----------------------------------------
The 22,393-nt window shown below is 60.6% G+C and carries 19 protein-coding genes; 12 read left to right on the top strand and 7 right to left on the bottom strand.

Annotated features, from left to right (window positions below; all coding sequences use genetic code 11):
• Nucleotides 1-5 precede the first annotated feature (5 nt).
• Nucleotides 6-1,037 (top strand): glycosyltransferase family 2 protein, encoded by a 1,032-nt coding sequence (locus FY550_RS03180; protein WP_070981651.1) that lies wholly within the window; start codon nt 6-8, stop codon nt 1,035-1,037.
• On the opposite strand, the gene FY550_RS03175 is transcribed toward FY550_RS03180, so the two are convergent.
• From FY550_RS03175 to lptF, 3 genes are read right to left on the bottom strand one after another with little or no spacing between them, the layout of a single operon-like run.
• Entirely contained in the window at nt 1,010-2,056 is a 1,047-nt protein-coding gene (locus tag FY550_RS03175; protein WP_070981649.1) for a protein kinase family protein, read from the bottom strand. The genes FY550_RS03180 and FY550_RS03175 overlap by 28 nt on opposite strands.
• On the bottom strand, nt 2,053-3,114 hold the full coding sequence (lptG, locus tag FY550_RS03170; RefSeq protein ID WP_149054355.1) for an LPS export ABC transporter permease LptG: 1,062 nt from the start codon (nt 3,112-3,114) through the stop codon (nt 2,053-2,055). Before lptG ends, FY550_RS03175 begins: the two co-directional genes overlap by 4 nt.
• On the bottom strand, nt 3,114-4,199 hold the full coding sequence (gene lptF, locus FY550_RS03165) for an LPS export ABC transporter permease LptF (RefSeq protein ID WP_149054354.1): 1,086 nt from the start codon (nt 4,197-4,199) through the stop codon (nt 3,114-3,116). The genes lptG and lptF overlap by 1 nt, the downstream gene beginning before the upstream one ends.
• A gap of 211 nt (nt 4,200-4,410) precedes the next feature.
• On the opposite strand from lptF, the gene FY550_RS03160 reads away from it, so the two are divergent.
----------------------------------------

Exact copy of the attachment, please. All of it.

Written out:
The 22,393-nt window shown below is 60.6% G+C and carries 19 protein-coding genes; 12 read left to right on the top strand and 7 right to left on the bottom strand.

Annotated features, from left to right (window positions below; all coding sequences use genetic code 11):
• Nucleotides 1-5 precede the first annotated feature (5 nt).
• Nucleotides 6-1,037 (top strand): glycosyltransferase family 2 protein, encoded by a 1,032-nt coding sequence (locus FY550_RS03180; protein WP_070981651.1) that lies wholly within the window; start codon nt 6-8, stop codon nt 1,035-1,037.
• On the opposite strand, the gene FY550_RS03175 is transcribed toward FY550_RS03180, so the two are convergent.
• From FY550_RS03175 to lptF, 3 genes are read right to left on the bottom strand one after another with little or no spacing between them, the layout of a single operon-like run.
• Entirely contained in the window at nt 1,010-2,056 is a 1,047-nt protein-coding gene (locus tag FY550_RS03175; protein WP_070981649.1) for a protein kinase family protein, read from the bottom strand. The genes FY550_RS03180 and FY550_RS03175 overlap by 28 nt on opposite strands.
• On the bottom strand, nt 2,053-3,114 hold the full coding sequence (lptG, locus tag FY550_RS03170; RefSeq protein ID WP_149054355.1) for an LPS export ABC transporter permease LptG: 1,062 nt from the start codon (nt 3,112-3,114) through the stop codon (nt 2,053-2,055). Before lptG ends, FY550_RS03175 begins: the two co-directional genes overlap by 4 nt.
• On the bottom strand, nt 3,114-4,199 hold the full coding sequence (gene lptF, locus FY550_RS03165) for an LPS export ABC transporter permease LptF (RefSeq protein ID WP_149054354.1): 1,086 nt from the start codon (nt 4,197-4,199) through the stop codon (nt 3,114-3,116). The genes lptG and lptF overlap by 1 nt, the downstream gene beginning before the upstream one ends.
• A gap of 211 nt (nt 4,200-4,410) precedes the next feature.
• On the opposite strand from lptF, the gene FY550_RS03160 reads away from it, so the two are divergent.